Chopin's enthusiasm for the stile brillante waned rapidly during his early years in Paris. Only a handful of virtuoso pieces follow the two concertos – among them, the Grand duo concertant for piano and cello on themes from Meyerbeer's Robert le diable (1831), the Variations brillantes Op. 12 on a theme of Hérold (1833) and the Rondo Op. 16 (ca 1833). None of these comes close to the concertos conceptually or expressively, and it is understandable why, having brought the stile brillante ‘to perfection’, Chopin should henceforth have favoured the more individual artistic style he had forged in Warsaw in the late 1820s and in Vienna and Paris from 1830 onwards. Nevertheless, his ongoing exploitation of virtuoso textures and procedures in other musical contexts remains one of his most significant compositional achievements. Starting with the Etudes Op. 10, Chopin utterly transformed the conventional gestures of the brilliant style, deriving new powers from the archetypal alternation between lyricism and display, and employing virtuosity for profoundly expressive purposes – as in the ‘finales’ of the four ballades, which employ a ‘white heat of virtuosity’ to ‘exorcise earlier conflicts and tensions’. These and other large-scale works – including the scherzos, fantasies and sonatas – indirectly draw upon the precedent set by Op. 11 and Op. 21, which themselves stand apart from the conventional by reinterpreting the traditions that shaped them.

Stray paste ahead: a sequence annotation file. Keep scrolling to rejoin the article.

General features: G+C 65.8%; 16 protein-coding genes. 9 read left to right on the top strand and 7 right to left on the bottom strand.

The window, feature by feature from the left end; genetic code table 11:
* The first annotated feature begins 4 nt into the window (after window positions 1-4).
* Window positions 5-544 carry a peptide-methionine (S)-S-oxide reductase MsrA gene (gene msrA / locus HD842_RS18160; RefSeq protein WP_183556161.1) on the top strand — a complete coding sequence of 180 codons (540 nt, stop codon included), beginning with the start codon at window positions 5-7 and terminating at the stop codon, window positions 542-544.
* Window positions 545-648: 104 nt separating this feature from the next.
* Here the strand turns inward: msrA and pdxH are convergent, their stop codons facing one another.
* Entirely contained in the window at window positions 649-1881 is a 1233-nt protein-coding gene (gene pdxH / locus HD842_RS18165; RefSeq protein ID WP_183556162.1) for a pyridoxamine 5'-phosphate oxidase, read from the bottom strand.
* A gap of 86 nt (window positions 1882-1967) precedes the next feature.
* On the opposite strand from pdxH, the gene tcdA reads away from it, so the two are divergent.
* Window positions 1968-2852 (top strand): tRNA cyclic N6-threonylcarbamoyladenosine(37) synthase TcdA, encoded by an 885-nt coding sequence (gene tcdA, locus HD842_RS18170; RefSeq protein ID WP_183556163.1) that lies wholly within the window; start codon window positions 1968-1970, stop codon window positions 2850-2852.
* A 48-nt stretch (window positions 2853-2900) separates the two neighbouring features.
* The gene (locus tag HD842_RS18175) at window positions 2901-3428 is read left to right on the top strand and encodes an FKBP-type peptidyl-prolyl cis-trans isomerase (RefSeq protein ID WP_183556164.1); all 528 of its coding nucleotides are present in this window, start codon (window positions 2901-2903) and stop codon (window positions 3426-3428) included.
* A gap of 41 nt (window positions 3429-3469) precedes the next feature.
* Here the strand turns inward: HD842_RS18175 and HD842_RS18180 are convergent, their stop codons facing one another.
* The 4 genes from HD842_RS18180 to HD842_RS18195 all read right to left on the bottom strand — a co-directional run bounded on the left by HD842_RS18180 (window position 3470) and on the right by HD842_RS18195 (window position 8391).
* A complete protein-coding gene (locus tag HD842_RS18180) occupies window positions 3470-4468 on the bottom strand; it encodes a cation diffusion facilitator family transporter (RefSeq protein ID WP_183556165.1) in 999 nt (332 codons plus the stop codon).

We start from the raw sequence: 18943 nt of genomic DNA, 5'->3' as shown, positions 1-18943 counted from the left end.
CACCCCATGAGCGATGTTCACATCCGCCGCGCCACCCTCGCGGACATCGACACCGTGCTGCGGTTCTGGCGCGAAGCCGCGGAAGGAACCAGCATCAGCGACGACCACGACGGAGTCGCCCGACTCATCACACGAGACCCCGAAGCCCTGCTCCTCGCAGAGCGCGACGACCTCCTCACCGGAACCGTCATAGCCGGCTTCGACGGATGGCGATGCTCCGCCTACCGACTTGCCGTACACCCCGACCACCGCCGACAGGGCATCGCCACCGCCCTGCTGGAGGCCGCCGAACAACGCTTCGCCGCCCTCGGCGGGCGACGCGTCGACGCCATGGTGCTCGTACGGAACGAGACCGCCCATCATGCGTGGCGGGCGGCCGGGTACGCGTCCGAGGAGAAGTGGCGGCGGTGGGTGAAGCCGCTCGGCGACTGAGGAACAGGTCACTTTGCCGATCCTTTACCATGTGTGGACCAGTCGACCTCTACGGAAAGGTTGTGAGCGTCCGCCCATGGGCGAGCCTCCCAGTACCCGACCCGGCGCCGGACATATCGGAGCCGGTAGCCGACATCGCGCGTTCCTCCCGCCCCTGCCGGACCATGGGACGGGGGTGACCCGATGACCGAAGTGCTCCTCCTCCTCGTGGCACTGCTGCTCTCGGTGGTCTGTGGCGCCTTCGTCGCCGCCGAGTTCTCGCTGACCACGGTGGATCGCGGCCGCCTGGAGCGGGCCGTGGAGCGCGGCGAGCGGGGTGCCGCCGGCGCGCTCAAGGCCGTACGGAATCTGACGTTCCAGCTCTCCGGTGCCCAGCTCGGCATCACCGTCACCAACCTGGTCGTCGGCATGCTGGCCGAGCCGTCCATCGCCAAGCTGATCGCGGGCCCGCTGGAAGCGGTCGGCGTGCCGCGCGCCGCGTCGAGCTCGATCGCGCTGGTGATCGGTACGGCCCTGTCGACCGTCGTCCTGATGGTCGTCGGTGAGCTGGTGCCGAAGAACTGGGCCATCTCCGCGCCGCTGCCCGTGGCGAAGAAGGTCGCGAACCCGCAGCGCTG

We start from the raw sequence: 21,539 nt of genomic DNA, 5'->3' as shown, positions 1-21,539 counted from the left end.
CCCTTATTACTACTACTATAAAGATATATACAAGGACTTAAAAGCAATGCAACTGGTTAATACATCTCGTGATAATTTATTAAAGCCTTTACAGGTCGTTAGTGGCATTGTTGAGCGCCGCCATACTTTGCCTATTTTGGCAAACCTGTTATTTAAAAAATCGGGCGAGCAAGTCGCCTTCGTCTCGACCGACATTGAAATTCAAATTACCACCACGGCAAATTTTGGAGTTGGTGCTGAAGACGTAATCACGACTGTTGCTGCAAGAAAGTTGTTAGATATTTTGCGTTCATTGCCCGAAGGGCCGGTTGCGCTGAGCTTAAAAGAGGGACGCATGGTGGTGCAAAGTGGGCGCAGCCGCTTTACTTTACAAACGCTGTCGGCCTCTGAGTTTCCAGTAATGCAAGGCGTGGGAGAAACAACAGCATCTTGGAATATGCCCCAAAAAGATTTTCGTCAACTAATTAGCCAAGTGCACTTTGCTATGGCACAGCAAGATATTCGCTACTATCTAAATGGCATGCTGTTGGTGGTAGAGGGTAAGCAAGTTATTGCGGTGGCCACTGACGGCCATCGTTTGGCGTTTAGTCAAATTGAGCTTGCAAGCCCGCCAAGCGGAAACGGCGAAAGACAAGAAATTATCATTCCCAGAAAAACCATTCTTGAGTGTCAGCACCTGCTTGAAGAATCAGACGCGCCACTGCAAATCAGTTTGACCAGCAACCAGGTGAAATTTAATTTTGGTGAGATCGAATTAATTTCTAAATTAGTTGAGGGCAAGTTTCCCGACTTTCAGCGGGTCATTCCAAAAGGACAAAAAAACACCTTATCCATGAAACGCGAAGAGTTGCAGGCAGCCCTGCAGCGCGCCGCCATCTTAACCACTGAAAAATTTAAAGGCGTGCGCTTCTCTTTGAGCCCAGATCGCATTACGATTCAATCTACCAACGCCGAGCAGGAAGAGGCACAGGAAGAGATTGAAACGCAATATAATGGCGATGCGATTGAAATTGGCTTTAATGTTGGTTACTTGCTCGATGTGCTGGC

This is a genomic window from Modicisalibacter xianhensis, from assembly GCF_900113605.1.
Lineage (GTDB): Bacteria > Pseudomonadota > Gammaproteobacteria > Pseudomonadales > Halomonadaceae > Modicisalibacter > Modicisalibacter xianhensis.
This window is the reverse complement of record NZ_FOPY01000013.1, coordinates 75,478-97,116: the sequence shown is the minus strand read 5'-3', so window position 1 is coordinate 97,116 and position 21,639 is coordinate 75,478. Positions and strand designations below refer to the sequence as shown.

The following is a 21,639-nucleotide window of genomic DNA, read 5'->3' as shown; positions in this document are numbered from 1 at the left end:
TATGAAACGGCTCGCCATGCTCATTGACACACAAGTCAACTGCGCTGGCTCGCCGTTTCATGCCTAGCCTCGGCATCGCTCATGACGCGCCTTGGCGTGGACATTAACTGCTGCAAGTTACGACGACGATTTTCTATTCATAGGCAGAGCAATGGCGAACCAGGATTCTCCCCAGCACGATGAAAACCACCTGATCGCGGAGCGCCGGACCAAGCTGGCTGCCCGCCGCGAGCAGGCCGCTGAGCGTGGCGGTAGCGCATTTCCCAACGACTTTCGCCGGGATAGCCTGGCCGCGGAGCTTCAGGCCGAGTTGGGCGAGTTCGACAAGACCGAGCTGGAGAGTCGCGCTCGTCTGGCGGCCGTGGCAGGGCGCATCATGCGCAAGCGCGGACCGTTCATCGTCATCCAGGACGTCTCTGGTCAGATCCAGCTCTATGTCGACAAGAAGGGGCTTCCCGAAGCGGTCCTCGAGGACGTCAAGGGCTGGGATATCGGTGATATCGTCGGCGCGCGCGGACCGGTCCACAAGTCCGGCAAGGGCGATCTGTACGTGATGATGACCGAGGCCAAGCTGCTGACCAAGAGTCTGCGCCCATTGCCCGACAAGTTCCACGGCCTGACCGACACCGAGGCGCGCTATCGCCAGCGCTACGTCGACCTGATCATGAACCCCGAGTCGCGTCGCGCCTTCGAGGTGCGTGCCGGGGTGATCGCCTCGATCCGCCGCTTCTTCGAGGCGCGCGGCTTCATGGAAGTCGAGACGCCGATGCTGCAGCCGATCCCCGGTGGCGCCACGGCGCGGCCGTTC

Against this background, Chopin's Allegro de concert, published in 1841, comes as a surprise in its blatant exploitation of the stile brillante, only partially mediated by the stylistic consolidation of the 1830s.
Email your librarian or administrator to recommend adding this book to your organisation's collection.